Delhi high court
Pictured: Police use their shields to cover themselves from a downpour as they stand guard at the site of a bomb blast outside the High Court in New Delhi September 7, 2011.Reuters

In a landmark ruling that could have far-reaching implications, the Delhi High Court on Tuesday ruled that just because parents allow a son to live in their self-acquired house does not mean that the son has a legal right to stay in that house.

The court said a son's stay in his parent's house is subject to their cordial relations and the parents are by no means bound to bear his "burden" throughout his life -- irrespective of his marital status.

The court dismissed an appeal by a couple, who challenged an order of a trial court that ruled in favour of the parents. The man's parents -- both senior citizens -- alleged that their son and daughter-in-law have made their "life hell" and sought a direction to vacate the floors in their possession.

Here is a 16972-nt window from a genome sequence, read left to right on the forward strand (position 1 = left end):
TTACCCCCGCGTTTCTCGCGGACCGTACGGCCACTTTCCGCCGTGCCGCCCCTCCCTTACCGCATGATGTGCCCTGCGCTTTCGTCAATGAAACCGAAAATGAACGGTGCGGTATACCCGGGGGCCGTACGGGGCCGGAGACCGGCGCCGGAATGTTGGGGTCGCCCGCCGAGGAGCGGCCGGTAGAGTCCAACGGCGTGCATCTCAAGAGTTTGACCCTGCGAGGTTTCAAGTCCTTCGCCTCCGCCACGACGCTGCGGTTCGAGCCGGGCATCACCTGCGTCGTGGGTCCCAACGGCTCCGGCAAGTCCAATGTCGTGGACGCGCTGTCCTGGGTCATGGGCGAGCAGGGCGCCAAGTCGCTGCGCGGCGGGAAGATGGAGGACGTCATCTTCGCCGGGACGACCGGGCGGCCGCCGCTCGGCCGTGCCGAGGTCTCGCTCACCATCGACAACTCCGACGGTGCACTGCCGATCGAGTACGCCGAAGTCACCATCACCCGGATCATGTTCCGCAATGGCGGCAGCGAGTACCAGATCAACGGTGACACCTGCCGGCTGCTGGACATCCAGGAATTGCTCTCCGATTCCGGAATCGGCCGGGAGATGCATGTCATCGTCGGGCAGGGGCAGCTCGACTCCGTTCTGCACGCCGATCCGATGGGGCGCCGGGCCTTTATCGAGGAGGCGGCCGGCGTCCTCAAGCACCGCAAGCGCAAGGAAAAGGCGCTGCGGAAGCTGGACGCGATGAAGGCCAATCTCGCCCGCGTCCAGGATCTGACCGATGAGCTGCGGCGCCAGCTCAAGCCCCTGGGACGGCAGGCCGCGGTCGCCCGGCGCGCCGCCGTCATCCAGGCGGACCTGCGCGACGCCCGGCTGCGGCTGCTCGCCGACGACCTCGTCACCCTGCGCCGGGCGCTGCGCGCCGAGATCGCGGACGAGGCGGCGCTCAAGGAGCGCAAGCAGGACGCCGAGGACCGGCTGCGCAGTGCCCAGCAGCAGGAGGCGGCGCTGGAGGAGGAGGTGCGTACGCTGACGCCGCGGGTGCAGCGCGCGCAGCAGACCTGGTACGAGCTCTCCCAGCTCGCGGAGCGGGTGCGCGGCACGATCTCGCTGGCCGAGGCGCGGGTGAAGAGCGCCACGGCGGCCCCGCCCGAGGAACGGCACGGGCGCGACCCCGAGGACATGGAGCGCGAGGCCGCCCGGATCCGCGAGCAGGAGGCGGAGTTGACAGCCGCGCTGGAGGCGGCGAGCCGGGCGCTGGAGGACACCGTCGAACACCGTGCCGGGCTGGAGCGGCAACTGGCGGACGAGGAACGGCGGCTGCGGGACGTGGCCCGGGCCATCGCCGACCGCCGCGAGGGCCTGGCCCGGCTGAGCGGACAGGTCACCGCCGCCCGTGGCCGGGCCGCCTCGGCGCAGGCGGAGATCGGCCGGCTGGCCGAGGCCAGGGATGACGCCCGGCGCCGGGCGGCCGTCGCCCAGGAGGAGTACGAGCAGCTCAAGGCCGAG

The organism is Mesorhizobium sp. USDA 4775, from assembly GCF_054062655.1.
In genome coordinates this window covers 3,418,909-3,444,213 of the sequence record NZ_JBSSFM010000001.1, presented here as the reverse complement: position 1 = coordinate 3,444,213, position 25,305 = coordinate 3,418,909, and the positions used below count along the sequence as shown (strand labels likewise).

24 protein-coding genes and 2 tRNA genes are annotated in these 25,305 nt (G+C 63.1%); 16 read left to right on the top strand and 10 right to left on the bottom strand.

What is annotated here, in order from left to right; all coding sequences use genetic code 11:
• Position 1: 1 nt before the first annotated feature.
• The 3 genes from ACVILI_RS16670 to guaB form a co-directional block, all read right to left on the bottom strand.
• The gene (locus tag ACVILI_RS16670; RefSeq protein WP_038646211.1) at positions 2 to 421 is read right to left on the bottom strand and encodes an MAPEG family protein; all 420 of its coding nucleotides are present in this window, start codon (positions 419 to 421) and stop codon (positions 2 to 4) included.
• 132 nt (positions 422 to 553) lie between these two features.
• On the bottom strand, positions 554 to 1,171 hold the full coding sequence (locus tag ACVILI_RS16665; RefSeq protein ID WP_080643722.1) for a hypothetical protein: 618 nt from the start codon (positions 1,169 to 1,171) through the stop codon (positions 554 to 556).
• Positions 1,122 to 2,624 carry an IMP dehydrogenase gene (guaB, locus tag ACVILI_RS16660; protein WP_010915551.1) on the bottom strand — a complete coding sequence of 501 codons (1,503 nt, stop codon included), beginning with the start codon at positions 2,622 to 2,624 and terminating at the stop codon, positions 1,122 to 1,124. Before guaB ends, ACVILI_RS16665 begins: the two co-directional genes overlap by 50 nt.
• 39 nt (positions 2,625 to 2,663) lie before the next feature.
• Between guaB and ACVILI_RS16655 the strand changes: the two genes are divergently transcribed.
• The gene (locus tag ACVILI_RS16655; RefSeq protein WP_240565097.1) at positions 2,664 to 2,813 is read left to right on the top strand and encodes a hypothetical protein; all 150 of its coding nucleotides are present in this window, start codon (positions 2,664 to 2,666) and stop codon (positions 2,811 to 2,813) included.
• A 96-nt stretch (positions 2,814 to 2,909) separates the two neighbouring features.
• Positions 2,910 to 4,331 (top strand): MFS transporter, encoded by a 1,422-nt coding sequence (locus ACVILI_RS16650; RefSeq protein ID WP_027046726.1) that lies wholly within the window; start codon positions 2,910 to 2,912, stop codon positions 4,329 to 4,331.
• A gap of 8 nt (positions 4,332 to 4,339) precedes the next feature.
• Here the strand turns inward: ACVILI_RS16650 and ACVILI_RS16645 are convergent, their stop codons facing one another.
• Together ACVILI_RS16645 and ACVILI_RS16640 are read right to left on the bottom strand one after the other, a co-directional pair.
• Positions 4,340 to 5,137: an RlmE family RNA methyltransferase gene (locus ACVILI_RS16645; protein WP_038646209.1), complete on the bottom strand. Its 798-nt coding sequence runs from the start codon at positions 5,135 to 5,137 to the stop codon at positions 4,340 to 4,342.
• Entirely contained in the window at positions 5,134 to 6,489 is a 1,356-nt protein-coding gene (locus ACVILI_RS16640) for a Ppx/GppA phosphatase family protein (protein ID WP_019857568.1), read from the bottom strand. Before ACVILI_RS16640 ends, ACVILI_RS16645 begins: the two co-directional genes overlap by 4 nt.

Previously, the parents had also registered complaints with police in this regard and issued public notices in 2007 and 2012 debarring their son and daughter-in-law from their self-acquired property.

"Where the house is self-acquired house of the parents, son whether married or unmarried, has no legal right to live in that house and he can live in that house only at the mercy of his parents up to the time the parents allow," Justice Pratibha Rani said in an order.

"Merely because the parents have allowed him to live in the house so long as his relations with the parents were cordial does not mean that the parents have to bear his burden throughout his life," the court said.

In the trial court, the couple had denied the allegations and also claimed that they were the co-owners of the property as they had contributed towards its purchase and construction. However, after the trial court ruled in favour of the parents, the couple moved the high court.